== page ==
The 2014 Term & the First Amendment — Surprising twists & turns
on Jun 19, 2015 at 11:26 am
With this Term’s First Amendment freedom of expression cases now complete, the Roberts Court has racked up forty-one such rulings since 2006. This Term the Court rendered three First Amendment rulings:
- Reed v. Town of Gilbert (9-0 per Thomas),
- Walker v. Sons of Confederate Veterans (5-4 per Breyer), and
- Williams-Yulee v. The Florida Bar (5-4 per Roberts for plurality).
The Justices also decided another free-speech case, but on statutory grounds – Elonis v. United States (7-2 per Roberts).
Williams-Yulee was the Chief Justice’s thirteenth First Amendment free-expression opinion (majority or plurality) for the Court. He leads in the tallies for the Roberts Court, with Justices Kennedy and Scalia trailing with five opinions apiece followed by Justices Alito and Breyer. (Alito’s last was in 2014 in Harris v. Quinn and Breyer’s last in 2009 in Locke v. Karass.)
The unanimous vote in Reed was the thirteenth such vote rendered by the Roberts Court in a First Amendment free-expression case. This was only the third time that the Court vindicated a rights claim by way of a unanimous vote. The last one was in McCullen v. Coakley (2014).
Unusual twists: Cases decided
There were some unusual twists this Term. For example, Justice Clarence Thomas broke ranks and voted with the Court’s liberal bloc in the Walker case. It was also noteworthy that Justices Thomas and Scalia were on different sides. One of the last times that occurred in a First Amendment free-expression case was in Virginia v. Black (2003), in which Justice Thomas dissented while Justice Antonin Scalia joined the majority.
While it is rare, this Term the Chief Justice was on the losing side in a First Amendment free-expression case (Walker). This is the second such case in which this has occurred, the only other being Christian Legal Society v. Martinez (2010).
Equally unusual, in denying the First Amendment claim in Williams-Yulee, Chief Justice Roberts revealed, yet again, that strict scrutiny is not always fatal in fact. The last time that occurred was in Holder v. Humanitarian Law Project (2010), another case in which Roberts wrote for the Court. It is ironic that the Chief Justice, who is one of the Court’s strongest First Amendment stalwarts, was the one who authored the two opinions in which a law survived strict scrutiny analysis. Moreover, in light of the Williams-Yulee ruling and the debate over strict scrutiny review between Justices Thomas and Kagan in Reed, this Term’s cases may signal the beginning of some rethinking concerning standards of review in First Amendment cases.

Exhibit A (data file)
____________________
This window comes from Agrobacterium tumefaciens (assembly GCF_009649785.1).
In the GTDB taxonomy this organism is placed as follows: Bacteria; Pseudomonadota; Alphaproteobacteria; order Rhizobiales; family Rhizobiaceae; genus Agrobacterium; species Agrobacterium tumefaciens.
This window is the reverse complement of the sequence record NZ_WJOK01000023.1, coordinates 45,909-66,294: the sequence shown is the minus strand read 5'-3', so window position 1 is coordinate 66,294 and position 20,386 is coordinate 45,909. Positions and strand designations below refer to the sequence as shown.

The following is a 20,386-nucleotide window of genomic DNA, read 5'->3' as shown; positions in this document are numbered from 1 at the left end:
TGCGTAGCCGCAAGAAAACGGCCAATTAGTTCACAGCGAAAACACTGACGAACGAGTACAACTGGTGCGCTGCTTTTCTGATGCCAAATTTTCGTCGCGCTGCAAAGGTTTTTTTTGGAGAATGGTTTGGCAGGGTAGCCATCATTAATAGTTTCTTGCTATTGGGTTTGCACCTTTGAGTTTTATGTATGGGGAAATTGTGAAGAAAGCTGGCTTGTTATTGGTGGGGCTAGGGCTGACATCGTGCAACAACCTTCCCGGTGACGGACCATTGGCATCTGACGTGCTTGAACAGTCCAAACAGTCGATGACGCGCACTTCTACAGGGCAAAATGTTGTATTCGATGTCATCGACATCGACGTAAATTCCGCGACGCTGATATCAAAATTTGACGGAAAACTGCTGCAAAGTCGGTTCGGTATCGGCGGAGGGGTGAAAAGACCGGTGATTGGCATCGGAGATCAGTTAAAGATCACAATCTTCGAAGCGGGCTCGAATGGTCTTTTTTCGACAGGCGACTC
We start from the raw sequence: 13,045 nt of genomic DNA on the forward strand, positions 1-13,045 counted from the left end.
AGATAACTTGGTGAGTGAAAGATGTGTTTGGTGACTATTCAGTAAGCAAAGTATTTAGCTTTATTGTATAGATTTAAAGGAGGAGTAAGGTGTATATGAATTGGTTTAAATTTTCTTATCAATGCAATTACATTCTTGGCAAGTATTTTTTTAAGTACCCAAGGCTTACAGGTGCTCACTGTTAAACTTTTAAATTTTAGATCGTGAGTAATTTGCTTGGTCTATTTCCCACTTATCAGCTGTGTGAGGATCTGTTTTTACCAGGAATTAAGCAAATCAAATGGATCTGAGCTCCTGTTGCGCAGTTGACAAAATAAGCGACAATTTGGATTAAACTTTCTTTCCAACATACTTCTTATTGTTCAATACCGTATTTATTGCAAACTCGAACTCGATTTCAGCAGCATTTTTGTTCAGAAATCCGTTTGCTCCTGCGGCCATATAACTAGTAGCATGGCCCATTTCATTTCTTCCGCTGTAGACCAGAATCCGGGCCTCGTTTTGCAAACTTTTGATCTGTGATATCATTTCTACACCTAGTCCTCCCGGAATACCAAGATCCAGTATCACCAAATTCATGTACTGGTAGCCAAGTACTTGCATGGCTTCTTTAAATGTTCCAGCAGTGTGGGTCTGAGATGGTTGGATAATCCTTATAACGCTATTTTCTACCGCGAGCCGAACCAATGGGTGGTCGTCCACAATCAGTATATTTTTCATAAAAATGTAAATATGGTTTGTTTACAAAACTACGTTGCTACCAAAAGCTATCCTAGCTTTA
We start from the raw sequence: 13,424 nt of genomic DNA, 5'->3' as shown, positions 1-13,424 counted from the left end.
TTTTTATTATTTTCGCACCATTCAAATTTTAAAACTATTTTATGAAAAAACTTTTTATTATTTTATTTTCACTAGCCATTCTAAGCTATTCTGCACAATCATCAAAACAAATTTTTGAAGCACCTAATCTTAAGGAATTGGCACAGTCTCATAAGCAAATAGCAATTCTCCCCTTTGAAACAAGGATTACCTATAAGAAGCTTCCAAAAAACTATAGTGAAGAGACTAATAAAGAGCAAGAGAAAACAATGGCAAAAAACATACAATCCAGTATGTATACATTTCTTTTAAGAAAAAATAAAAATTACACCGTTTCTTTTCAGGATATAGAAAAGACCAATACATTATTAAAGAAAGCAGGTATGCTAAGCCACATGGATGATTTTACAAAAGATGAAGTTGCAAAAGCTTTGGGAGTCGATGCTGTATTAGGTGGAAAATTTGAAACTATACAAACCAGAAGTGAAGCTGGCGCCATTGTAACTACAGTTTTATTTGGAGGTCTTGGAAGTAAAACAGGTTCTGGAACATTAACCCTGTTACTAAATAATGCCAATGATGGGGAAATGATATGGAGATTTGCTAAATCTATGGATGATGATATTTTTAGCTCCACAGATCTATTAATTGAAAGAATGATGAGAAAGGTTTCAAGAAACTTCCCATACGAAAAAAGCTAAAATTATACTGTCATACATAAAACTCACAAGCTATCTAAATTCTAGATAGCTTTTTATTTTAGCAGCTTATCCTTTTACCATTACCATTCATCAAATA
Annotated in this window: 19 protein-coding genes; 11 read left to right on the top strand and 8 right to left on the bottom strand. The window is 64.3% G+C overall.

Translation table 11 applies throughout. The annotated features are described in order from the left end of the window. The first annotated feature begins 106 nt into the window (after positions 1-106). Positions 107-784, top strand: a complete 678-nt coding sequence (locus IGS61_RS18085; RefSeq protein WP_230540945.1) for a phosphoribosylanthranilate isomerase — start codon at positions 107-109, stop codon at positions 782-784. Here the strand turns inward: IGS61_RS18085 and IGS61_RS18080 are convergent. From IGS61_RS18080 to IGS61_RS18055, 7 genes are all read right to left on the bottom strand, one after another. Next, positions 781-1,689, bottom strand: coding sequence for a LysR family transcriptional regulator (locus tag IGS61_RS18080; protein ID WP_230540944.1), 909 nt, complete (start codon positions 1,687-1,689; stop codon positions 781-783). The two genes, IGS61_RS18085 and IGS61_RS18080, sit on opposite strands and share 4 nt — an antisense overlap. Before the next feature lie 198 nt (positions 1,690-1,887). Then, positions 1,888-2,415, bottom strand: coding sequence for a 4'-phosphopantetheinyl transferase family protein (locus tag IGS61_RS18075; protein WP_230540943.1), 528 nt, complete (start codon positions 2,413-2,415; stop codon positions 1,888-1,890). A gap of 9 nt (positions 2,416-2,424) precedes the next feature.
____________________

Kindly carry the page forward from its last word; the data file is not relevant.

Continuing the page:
In another unusual twist, the Williams-Yulee majority denied a First Amendment claim in a campaign-finance case. It is the first case out of the seven in which opinions were handed down during the Roberts Court era. It was also the first time that the Chief Justice denied a First Amendment claim in a campaign-finance case.
At the conceptual level, there appears to be tension between what the Court did in Walker (the license plate case) and what it did it in Reed (the religious sign case). On the one hand, the Walker majority gave states wide latitude to decide what messages it will permit or deny. On the other hand, the Reed majority was emphatic in maintaining that when laws single a “out specific subject matter,” they are “facially content based,” which automatically triggers strict scrutiny analysis. And that would severely limit the power of cities and states to regulate in this area (except in public forum cases). Or as Justice Kagan put it: “as the challenges to [sign laws] mount, courts will have to invalidate one after the other.”
Speaking of Reed, Justice Thomas’s majority opinion fortified the First Amendment test for analyzing content-based speech restrictions. Thus, if a law is content-based “on its face” – e.g., it distinguishes between political signs, ideological signs, or promotional signs — it will be judged to be content-based. These laws, wrote Thomas, are “subject to strict scrutiny regardless of the government’s benign motive, content-neutral justification, or lack of ‘animus toward the ideas contained’ in the regulated speech.” Such a standard would give states and municipalities relatively little wiggle room when it comes to regulating signs. Mindful of that, Justice Alito wrote a concurrence (joined by Justices Kennedy and Sotomayor) listing ten kinds of regulations that would survive a content-based challenge. And those examples, he stressed, were by no means “a comprehensive list.” Thus, he concluded: “Properly understood, today’s decision will not prevent cities from regulating signs in a way that fully protects public safety and serves legitimate esthetic objectives.” Three other Justices (Breyer and Sotomayor joining Kagan’s concurrence) sought to make the strict scrutiny test “far less rigid” in these kinds of cases.